Immigrant kids’ lawsuit rejected by appeals court

A Seattle-based federal appeals panel has ruled that immigrant minors facing deportation from the US cannot sue the government to provide them with legal representation in a class action. This move represents a major setback for immigrant minors and their legal rights.

Two years ago, several minors between the ages of three and 17, filed a lawsuit with the help of  immigrant rights groups and the American Civil Liberties Union. They argued that the government had a duty to provide court-appointed lawyers to immigrant minors. They claimed that they were unable to represent themselves when up against government-trained attorneys in deportation proceedings and that the imbalance was a violation of their due process rights.

Immigration judges do not have the power to appoint minors legal counsel as they work for the federal government’s executive branch rather than the judiciary. The lawsuit was contested by the US government, who argued that there is no constitutional right to the provision of legal counsel to immigrant minors.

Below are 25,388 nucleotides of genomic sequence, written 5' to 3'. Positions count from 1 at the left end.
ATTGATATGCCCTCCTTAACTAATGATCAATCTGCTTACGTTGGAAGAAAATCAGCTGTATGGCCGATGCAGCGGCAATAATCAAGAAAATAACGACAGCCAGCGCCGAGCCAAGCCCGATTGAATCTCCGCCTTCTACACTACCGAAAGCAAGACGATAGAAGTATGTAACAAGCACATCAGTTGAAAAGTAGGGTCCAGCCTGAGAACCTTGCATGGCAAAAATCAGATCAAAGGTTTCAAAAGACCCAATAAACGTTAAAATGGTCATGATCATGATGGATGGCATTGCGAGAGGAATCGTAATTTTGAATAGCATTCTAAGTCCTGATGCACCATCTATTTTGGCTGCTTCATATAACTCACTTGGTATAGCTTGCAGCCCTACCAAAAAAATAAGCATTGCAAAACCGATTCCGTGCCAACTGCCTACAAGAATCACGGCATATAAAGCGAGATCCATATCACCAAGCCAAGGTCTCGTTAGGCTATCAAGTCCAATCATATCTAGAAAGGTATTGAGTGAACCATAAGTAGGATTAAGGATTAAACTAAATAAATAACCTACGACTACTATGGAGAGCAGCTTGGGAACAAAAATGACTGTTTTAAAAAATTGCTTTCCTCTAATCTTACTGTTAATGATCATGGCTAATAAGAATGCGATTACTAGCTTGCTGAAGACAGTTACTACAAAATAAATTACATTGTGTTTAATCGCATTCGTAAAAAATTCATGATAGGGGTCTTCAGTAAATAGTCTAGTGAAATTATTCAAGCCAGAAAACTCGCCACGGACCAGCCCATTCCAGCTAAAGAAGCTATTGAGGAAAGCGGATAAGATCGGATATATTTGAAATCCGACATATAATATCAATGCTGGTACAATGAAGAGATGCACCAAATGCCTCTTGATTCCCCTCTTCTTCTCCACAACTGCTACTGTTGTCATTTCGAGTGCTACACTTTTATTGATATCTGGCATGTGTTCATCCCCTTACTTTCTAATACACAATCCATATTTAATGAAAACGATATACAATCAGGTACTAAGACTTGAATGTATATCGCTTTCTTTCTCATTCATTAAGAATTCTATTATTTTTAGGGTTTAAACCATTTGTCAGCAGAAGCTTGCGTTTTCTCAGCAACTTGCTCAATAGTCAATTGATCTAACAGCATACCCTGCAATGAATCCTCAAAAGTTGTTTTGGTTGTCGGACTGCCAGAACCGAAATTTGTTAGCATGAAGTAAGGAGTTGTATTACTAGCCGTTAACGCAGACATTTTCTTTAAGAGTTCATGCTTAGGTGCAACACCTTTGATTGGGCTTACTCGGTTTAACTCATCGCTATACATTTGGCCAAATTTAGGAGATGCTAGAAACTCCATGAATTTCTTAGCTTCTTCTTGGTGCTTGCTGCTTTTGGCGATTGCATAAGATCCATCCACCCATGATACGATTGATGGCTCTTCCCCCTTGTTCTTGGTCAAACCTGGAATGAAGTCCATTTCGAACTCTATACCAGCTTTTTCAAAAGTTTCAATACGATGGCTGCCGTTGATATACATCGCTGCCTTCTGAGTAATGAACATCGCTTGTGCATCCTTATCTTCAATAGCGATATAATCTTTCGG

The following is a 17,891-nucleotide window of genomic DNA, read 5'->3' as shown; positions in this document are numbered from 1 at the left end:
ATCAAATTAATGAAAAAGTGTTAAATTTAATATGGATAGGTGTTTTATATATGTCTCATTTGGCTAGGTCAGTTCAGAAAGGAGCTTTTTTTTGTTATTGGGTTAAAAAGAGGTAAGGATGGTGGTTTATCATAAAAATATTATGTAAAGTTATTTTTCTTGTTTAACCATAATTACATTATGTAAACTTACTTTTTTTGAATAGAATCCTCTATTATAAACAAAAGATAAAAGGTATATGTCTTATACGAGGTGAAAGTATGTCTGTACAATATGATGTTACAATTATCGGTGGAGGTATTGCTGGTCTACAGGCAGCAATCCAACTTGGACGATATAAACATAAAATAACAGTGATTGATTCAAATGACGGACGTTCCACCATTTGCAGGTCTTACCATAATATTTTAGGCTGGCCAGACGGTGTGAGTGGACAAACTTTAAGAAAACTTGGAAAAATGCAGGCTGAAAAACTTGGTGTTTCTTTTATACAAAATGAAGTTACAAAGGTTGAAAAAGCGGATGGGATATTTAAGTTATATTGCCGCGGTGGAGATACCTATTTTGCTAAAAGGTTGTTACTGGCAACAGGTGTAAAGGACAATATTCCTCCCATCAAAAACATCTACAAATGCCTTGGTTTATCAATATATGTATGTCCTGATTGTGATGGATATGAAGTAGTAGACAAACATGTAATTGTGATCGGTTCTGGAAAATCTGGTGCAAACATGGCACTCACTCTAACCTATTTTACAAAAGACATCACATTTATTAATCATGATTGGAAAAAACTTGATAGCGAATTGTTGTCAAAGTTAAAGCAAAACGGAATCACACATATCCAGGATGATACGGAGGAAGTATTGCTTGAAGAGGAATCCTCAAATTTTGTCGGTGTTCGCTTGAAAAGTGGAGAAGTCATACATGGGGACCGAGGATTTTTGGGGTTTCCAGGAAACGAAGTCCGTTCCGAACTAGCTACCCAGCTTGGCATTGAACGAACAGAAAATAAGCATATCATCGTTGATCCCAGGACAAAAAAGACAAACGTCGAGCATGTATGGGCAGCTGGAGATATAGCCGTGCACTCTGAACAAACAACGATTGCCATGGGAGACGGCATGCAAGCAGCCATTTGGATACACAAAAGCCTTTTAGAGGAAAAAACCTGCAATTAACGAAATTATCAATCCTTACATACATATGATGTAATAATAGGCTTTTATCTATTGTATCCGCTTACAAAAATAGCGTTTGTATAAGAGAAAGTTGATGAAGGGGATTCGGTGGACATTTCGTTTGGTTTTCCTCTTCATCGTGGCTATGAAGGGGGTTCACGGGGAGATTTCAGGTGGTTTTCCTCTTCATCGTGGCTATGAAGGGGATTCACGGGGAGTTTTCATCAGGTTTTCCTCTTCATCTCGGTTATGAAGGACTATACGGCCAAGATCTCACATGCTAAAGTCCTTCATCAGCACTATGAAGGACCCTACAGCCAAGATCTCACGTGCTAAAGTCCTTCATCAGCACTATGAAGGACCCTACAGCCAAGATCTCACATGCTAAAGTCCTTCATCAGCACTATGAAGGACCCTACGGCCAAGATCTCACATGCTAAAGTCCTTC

The lawsuit was allowed to proceed as a class action earlier this year by Seattle US District Judge, Thomas Zilly. That decision was unanimously reversed by a three-judge panel from the US Circuit Court of Appeals. They ruled that such claims need to be filed directly and individually to the federal appeals court on conclusion of their deportation proceedings. The judges noted that their ruling was not based on the merits of the immigrant minors’ claims.